World War I mortar bomb

Boys Find 10-Pound Bomb on Playground

World War I mortar bomb

World War I mortar bomb

Chalk this up to recent GoDC convert Lisa, who dug this up a while ago while looking for information on her grandfather. It’s always great to find a connection to your past, but when the story is as bizarre as this, it’s extra special. Thank you Lisa for sharing with us.

This is a piece from the Washington Post on February 24th, 1931. (By the way, did you know that about a week later — March 3rd — The Star Spangled Banner was officially adopted as our national anthem?)

Two 12-year-old youths, bound in quest of adventure, succeeded in finding it yesterday afternoon in the shape of a 10-pound airplane bomb, which they unearthed on the playground of the Emery School, Lincoln road and Randolph place northeast.

Partially concealed under a pile of dirt, the bomb was discovered by James R. Carroll, jr., of 27 Randolph place northwest, who in company with Bernard Wood, his playmate who lives next door, had gone to the school grounds “to find something to do.” As the two boys were playing near the far end of the lot, young Carroll suddenly discovered the end of the bomb protruding from the dirt.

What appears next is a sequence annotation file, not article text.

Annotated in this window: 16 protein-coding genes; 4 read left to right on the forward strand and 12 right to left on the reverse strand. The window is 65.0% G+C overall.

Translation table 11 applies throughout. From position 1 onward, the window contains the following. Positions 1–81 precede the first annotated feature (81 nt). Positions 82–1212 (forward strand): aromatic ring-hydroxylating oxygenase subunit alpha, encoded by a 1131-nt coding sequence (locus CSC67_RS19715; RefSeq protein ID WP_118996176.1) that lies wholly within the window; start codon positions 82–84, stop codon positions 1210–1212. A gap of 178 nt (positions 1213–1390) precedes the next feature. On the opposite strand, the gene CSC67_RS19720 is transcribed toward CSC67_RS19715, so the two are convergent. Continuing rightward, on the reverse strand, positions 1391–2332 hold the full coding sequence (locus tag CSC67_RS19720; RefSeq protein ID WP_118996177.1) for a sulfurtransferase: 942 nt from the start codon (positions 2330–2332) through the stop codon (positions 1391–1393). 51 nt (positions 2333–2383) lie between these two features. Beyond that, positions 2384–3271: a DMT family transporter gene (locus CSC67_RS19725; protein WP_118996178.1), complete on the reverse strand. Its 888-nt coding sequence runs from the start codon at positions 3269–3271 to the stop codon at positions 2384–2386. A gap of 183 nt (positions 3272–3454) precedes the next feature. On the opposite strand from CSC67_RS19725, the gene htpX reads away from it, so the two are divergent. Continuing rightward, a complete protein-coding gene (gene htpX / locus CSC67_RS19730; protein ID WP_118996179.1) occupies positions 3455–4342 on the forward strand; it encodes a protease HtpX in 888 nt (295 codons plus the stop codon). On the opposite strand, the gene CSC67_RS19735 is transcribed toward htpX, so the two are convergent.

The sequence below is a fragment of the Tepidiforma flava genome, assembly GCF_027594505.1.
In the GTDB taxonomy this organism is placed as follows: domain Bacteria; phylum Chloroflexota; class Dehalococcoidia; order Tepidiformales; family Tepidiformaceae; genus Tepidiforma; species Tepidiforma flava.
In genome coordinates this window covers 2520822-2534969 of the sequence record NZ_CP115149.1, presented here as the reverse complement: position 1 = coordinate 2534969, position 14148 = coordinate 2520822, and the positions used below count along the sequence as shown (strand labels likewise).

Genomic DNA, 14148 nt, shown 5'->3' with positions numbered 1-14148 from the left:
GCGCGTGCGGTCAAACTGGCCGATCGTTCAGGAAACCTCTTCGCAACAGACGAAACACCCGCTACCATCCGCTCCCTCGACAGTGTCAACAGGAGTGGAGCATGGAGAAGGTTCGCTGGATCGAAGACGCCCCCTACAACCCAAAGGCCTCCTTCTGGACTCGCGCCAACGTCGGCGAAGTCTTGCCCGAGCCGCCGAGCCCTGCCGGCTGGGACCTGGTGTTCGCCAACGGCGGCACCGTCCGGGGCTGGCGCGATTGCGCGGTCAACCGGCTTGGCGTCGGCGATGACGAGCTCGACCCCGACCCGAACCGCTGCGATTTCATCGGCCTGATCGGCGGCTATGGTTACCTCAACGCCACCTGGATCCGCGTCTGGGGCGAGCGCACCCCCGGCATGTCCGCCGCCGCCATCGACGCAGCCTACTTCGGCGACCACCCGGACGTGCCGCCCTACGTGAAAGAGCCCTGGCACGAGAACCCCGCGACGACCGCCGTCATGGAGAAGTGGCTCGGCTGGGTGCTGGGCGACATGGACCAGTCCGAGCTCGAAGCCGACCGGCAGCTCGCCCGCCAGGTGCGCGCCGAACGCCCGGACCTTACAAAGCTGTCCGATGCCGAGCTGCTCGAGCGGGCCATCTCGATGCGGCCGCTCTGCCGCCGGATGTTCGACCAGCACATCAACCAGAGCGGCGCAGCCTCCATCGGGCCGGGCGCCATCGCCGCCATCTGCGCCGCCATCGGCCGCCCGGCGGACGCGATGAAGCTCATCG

It was immediately dug from the ground and carried to the basement of the Carroll home where the boys were trying to “see what was inside” when Jame R. Carroll, sr., the boy’s father, entered and took possession of the bomb.

At the Second Police Precinct, where the bomb was taken, it was declared that the missile was fully loaded, although the fusecap which causes it to explode, had been removed. It was placed in a corner to await the arrival of the homicide squad, who took it to police headquarters.

The bomb is of the type used by the air forces during the World War, and weighs approximately 10 pounds. It is torpedo shaped, with four small “wings” at one end. Police declared it was extremely dangerous to handle and were at a loss to know how it happened to be on the school grounds. Headquarters detectives are investigating.

It is a damn good thing that thing didn’t explode in the basement. Also, bomb scares were certainly handled differently back then. Just ask Officer Sprinkle.

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